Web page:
Interfraternity Council holds meeting, proposes new initiatives following St. Patrick’s Day party

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Eric Henry

Students walk on the Quad, located on the Lincoln Park campus.

The Interfraternity Council (IFC) is exploring new initiatives to mitigate risk surrounding Covid-19 following a March 13 St. Patrick’s Day party attended by members of at least three Fraternity & Sorority Life organizations. Images surfaced from that day and published in The DePaulia show that the party was held outdoors, but violated Covid-19 safety guidelines.

In response, DePaul’s Interfraternity Council (IFC) met on March 22 to talk about the events that transpired on St. Patrick’s Day weekend. New proposals aimed at enforcing Covid-19 safety guidelines were also discussed. The general body meeting was open only to members of the IFC community. 

IFC Vice President of Standards Galen Deats said that the executive board is “currently developing the bylaws to make [a] ‘Covid Task Force,’” which would be aimed at ensuring that each chapter follows CDC health guidelines. 

The task force is expected to consist of members of each chapter who would work with the risk managers from existing chapters to keep fraternity members in line with these health protocols. Further details of this initiative will be made available once these plans are finalized. 

Deats voiced his disappointment surrounding the events of March 13, and was surprised to hear the extent of Fraternity & Sorority Life’s involvement. 

“After the initial shock factor subsided, me and the rest of the executive board saw this as an opportunity to prove that we can respond effectively to events like this,” Deats said. “We want to show that the IFC can regulate itself and hold its members accountable.”

Deats was pleased with the outcome of the March 22 meeting, and hopes that a proactive IFC will discourage future violations of Covid-19 health guidelines in the Fraternity & Sorority Life community.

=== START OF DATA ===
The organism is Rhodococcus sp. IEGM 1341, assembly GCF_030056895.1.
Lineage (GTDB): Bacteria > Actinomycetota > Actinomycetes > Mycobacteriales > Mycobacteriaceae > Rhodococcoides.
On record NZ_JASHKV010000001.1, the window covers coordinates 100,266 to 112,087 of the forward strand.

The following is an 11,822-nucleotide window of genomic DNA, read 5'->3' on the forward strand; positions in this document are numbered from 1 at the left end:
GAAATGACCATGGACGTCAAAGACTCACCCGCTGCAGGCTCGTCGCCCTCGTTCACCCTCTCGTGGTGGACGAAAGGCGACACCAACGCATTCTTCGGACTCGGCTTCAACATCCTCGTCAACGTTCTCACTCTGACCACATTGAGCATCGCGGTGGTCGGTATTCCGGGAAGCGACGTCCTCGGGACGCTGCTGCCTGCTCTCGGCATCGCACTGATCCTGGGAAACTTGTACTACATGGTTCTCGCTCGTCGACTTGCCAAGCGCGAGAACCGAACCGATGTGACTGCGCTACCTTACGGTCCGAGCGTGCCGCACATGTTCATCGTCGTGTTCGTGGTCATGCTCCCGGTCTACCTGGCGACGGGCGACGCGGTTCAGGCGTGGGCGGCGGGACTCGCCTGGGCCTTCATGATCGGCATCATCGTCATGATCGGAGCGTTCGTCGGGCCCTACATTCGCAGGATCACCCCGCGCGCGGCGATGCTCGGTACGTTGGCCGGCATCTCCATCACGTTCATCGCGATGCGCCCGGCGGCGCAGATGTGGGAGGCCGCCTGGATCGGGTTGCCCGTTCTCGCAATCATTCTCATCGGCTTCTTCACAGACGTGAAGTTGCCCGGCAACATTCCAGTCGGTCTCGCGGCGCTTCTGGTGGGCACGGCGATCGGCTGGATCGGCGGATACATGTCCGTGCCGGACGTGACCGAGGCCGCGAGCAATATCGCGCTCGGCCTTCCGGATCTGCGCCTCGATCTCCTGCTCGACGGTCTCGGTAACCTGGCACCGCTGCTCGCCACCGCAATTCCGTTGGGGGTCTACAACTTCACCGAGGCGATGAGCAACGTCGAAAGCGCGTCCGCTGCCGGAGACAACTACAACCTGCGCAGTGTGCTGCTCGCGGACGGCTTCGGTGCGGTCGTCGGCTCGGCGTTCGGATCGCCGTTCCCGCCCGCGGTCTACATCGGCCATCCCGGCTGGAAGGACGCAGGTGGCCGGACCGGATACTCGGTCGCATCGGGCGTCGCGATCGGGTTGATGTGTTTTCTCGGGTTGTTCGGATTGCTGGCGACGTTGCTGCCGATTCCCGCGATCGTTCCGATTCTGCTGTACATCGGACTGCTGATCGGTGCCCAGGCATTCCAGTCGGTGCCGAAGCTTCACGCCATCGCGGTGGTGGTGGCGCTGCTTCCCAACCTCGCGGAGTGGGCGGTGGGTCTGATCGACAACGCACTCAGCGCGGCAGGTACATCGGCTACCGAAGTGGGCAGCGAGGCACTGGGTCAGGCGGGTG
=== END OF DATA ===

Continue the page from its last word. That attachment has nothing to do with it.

“I think people are going to take this seriously; I know that this is something that the rest of the executive board is,” he said.

Pierrie Jefferson, DePaul’s coordinator of traditions and Fraternity & Sorority Life, was also among the meeting’s attendees. He shared with The DePaulia the protocol that student organizations must currently follow in order to safely host in-person events.

“Every registered student organization is required to go through in-person event training before they’re able to host an in-person event,” Jefferson shared via email. “Our Fraternity & Sorority Life community is also required to go to a separate event and risk management training specifically geared to Fraternity & Sorority Life chapters.”

The St. Patrick’s Day party in question was not an officially registered event, and certainly didn’t follow Fraternity & Sorority Life’s established guidelines. Nonetheless, Jefferson thought the IFC meeting on March 22 helped chapters come to a mutual understanding of the risks of the incident and others like it.

“I believe the meeting was effective to ensure that the fraternity community is on the same page surrounding these concerns,” Jefferson wrote. 

Even with the measures being taken by IFC, chapters will still be ultimately responsible for regulating themselves when it comes to any unofficial events. Fraternity & Sorority Life is limited in what they can do to prevent unsanctioned gatherings like the one that took place on March 13, but Jefferson said that he is optimistic following the IFC meeting. 

“It is up to our chapters and their leaders to enforce new policies that IFC puts forward and also up to them to take them seriously,” Jefferson wrote. 

Time will tell if the fallout from the St. Patrick’s Day party will discourage future violations of Covid-19 health guidelines. Many in the DePaul community expressed outrage over the gathering’s disregard for public safety following The DePaulia’s original reporting on the incident in March.

For more context, The DePaulia spoke with a DePaul student and attendee of the March 13 party, who requested anonymity. The student said that they were unsurprised at the reaction that the party garnered after witnessing its size firsthand. 

“I was told by a few friends to come, but I didn’t anticipate it getting as big as it did,” the student said. “Once lots of people started showing up, I figured somebody was probably going to get in trouble for it.”

The student believed that IFC and Fraternity & Sorority Life’s responses to the event were warranted, but was skeptical that either organization could stop gatherings like this from occurring in the future.

“Parties like that will probably continue to happen anyways, whether or not people from Greek Life are involved,” the student said.

Confirmed cases of Covid-19 in Chicago are continuing to rise despite vaccinations becoming more readily available for Cook County residents.